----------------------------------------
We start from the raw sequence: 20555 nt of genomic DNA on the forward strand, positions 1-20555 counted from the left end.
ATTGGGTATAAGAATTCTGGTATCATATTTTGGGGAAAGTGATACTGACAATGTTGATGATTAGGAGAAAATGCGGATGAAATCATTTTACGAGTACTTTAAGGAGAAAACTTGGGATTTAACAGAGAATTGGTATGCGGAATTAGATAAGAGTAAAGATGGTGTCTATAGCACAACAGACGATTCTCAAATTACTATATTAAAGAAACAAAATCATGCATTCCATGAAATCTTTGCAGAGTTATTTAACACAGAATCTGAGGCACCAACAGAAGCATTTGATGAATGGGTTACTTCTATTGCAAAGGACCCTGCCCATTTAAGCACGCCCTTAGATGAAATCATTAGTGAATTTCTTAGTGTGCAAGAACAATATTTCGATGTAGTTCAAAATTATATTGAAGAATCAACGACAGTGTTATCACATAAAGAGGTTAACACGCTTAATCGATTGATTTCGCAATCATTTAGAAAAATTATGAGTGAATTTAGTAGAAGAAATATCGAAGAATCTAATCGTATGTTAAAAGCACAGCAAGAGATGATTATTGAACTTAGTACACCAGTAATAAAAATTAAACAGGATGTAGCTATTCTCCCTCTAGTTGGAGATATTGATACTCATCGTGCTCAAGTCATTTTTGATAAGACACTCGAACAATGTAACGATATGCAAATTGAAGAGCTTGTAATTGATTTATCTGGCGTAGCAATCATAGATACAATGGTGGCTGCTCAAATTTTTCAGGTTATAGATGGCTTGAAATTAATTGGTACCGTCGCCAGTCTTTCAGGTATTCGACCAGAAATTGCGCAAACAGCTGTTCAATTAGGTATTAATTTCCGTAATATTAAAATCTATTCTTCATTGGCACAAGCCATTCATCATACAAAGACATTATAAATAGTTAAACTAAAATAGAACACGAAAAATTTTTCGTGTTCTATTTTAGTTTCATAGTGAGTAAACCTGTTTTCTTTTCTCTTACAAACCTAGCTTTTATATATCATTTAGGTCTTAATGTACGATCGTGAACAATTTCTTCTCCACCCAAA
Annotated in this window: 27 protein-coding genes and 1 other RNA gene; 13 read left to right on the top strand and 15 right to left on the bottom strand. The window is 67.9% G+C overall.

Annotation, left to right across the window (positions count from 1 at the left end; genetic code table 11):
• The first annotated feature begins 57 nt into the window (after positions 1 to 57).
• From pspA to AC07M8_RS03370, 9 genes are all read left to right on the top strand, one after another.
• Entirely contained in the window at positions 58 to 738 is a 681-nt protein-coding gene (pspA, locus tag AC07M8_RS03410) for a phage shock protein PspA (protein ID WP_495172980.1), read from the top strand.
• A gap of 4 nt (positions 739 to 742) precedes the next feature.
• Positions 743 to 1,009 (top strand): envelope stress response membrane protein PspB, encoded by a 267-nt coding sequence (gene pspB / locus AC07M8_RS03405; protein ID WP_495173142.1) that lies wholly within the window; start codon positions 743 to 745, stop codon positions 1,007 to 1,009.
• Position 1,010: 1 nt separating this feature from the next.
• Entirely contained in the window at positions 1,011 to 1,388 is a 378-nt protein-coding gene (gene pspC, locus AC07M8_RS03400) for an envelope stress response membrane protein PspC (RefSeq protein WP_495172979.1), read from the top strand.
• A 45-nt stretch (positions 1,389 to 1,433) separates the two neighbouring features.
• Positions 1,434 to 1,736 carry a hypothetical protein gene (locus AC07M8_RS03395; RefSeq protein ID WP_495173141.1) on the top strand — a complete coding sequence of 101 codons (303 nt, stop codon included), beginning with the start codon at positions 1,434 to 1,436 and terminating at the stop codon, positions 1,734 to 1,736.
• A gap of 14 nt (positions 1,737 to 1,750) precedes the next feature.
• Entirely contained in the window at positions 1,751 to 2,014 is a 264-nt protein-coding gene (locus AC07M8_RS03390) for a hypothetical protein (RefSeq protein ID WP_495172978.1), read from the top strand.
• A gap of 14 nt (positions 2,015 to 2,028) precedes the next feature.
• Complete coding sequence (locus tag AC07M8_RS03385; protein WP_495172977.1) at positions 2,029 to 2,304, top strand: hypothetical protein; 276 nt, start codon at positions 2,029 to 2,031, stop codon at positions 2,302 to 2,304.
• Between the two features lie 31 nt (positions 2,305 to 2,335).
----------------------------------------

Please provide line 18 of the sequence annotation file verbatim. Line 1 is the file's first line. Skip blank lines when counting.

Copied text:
• Between the two features lie 31 nt (positions 2,305 to 2,335).